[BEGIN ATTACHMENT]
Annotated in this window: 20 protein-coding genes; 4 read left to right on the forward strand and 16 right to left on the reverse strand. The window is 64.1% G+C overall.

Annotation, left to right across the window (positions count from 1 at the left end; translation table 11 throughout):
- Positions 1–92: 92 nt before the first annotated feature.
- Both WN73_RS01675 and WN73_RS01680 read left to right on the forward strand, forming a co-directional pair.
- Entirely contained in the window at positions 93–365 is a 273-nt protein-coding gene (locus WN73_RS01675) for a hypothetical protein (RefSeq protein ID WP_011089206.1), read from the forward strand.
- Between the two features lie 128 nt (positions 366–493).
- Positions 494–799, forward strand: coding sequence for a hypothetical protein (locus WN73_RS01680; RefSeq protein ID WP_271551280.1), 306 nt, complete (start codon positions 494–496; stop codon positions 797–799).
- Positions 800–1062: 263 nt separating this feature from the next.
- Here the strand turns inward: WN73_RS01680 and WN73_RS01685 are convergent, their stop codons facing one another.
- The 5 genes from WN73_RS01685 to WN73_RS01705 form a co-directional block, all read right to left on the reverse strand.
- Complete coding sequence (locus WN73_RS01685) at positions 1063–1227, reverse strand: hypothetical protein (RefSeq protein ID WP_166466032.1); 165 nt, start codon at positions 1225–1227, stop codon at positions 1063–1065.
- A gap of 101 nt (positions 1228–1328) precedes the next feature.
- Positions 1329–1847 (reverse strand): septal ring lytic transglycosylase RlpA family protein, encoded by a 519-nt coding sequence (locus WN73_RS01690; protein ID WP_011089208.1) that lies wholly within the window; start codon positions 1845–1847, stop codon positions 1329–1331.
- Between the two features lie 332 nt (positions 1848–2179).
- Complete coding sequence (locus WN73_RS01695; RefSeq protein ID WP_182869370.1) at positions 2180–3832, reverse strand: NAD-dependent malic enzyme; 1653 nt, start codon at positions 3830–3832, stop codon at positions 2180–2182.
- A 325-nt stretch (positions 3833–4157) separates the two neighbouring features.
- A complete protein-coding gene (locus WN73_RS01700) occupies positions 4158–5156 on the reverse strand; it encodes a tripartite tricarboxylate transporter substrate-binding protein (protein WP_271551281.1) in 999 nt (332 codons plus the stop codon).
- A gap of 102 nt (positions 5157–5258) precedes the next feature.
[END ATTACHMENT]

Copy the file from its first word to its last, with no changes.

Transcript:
Annotated in this window: 20 protein-coding genes; 4 read left to right on the forward strand and 16 right to left on the reverse strand. The window is 64.1% G+C overall.

Annotation, left to right across the window (positions count from 1 at the left end; translation table 11 throughout):
- Positions 1–92: 92 nt before the first annotated feature.
- Both WN73_RS01675 and WN73_RS01680 read left to right on the forward strand, forming a co-directional pair.
- Entirely contained in the window at positions 93–365 is a 273-nt protein-coding gene (locus WN73_RS01675) for a hypothetical protein (RefSeq protein ID WP_011089206.1), read from the forward strand.
- Between the two features lie 128 nt (positions 366–493).
- Positions 494–799, forward strand: coding sequence for a hypothetical protein (locus WN73_RS01680; RefSeq protein ID WP_271551280.1), 306 nt, complete (start codon positions 494–496; stop codon positions 797–799).
- Positions 800–1062: 263 nt separating this feature from the next.
- Here the strand turns inward: WN73_RS01680 and WN73_RS01685 are convergent, their stop codons facing one another.
- The 5 genes from WN73_RS01685 to WN73_RS01705 form a co-directional block, all read right to left on the reverse strand.
- Complete coding sequence (locus WN73_RS01685) at positions 1063–1227, reverse strand: hypothetical protein (RefSeq protein ID WP_166466032.1); 165 nt, start codon at positions 1225–1227, stop codon at positions 1063–1065.
- A gap of 101 nt (positions 1228–1328) precedes the next feature.
- Positions 1329–1847 (reverse strand): septal ring lytic transglycosylase RlpA family protein, encoded by a 519-nt coding sequence (locus WN73_RS01690; protein ID WP_011089208.1) that lies wholly within the window; start codon positions 1845–1847, stop codon positions 1329–1331.
- Between the two features lie 332 nt (positions 1848–2179).
- Complete coding sequence (locus WN73_RS01695; RefSeq protein ID WP_182869370.1) at positions 2180–3832, reverse strand: NAD-dependent malic enzyme; 1653 nt, start codon at positions 3830–3832, stop codon at positions 2180–2182.
- A 325-nt stretch (positions 3833–4157) separates the two neighbouring features.
- A complete protein-coding gene (locus WN73_RS01700) occupies positions 4158–5156 on the reverse strand; it encodes a tripartite tricarboxylate transporter substrate-binding protein (protein WP_271551281.1) in 999 nt (332 codons plus the stop codon).
- A gap of 102 nt (positions 5157–5258) precedes the next feature.